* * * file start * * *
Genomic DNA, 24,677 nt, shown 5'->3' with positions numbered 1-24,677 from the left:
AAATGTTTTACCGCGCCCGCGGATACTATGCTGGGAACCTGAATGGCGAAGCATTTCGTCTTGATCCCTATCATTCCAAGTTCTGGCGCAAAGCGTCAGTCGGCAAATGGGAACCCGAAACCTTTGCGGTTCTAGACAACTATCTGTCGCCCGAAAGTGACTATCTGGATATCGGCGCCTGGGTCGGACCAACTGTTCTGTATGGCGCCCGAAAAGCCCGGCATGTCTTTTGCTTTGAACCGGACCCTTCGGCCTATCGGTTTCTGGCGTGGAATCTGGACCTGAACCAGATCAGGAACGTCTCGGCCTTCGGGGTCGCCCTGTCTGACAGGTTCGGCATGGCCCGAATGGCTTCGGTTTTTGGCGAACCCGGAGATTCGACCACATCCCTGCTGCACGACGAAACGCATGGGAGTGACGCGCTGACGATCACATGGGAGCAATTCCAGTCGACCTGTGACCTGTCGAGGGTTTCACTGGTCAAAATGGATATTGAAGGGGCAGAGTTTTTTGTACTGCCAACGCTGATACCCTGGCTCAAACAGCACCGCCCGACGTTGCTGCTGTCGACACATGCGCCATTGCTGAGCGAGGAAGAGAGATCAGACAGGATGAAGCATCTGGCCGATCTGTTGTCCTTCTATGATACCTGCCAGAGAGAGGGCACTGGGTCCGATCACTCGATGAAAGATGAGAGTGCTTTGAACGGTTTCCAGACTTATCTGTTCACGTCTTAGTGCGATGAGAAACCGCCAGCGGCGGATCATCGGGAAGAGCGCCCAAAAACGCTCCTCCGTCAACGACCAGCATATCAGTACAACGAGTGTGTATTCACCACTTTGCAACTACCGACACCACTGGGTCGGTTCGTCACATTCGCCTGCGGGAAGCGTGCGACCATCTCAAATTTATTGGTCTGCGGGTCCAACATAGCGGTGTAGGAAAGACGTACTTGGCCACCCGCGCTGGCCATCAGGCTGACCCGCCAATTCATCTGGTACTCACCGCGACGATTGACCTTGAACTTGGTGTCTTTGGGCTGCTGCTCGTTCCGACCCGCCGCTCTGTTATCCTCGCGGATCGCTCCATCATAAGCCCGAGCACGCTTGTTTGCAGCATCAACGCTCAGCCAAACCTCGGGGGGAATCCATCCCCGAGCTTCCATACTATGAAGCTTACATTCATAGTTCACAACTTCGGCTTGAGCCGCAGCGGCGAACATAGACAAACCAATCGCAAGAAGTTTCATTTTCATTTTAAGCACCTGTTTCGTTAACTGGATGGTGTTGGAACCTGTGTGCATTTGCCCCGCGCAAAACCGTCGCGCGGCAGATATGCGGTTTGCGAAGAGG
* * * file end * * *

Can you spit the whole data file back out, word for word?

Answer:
Genomic DNA, 24,677 nt, shown 5'->3' with positions numbered 1-24,677 from the left:
AAATGTTTTACCGCGCCCGCGGATACTATGCTGGGAACCTGAATGGCGAAGCATTTCGTCTTGATCCCTATCATTCCAAGTTCTGGCGCAAAGCGTCAGTCGGCAAATGGGAACCCGAAACCTTTGCGGTTCTAGACAACTATCTGTCGCCCGAAAGTGACTATCTGGATATCGGCGCCTGGGTCGGACCAACTGTTCTGTATGGCGCCCGAAAAGCCCGGCATGTCTTTTGCTTTGAACCGGACCCTTCGGCCTATCGGTTTCTGGCGTGGAATCTGGACCTGAACCAGATCAGGAACGTCTCGGCCTTCGGGGTCGCCCTGTCTGACAGGTTCGGCATGGCCCGAATGGCTTCGGTTTTTGGCGAACCCGGAGATTCGACCACATCCCTGCTGCACGACGAAACGCATGGGAGTGACGCGCTGACGATCACATGGGAGCAATTCCAGTCGACCTGTGACCTGTCGAGGGTTTCACTGGTCAAAATGGATATTGAAGGGGCAGAGTTTTTTGTACTGCCAACGCTGATACCCTGGCTCAAACAGCACCGCCCGACGTTGCTGCTGTCGACACATGCGCCATTGCTGAGCGAGGAAGAGAGATCAGACAGGATGAAGCATCTGGCCGATCTGTTGTCCTTCTATGATACCTGCCAGAGAGAGGGCACTGGGTCCGATCACTCGATGAAAGATGAGAGTGCTTTGAACGGTTTCCAGACTTATCTGTTCACGTCTTAGTGCGATGAGAAACCGCCAGCGGCGGATCATCGGGAAGAGCGCCCAAAAACGCTCCTCCGTCAACGACCAGCATATCAGTACAACGAGTGTGTATTCACCACTTTGCAACTACCGACACCACTGGGTCGGTTCGTCACATTCGCCTGCGGGAAGCGTGCGACCATCTCAAATTTATTGGTCTGCGGGTCCAACATAGCGGTGTAGGAAAGACGTACTTGGCCACCCGCGCTGGCCATCAGGCTGACCCGCCAATTCATCTGGTACTCACCGCGACGATTGACCTTGAACTTGGTGTCTTTGGGCTGCTGCTCGTTCCGACCCGCCGCTCTGTTATCCTCGCGGATCGCTCCATCATAAGCCCGAGCACGCTTGTTTGCAGCATCAACGCTCAGCCAAACCTCGGGGGGAATCCATCCCCGAGCTTCCATACTATGAAGCTTACATTCATAGTTCACAACTTCGGCTTGAGCCGCAGCGGCGAACATAGACAAACCAATCGCAAGAAGTTTCATTTTCATTTTAAGCACCTGTTTCGTTAACTGGATGGTGTTGGAACCTGTGTGCATTTGCCCCGCGCAAAACCGTCGCGCGGCAGATATGCGGTTTGCGAAGAGG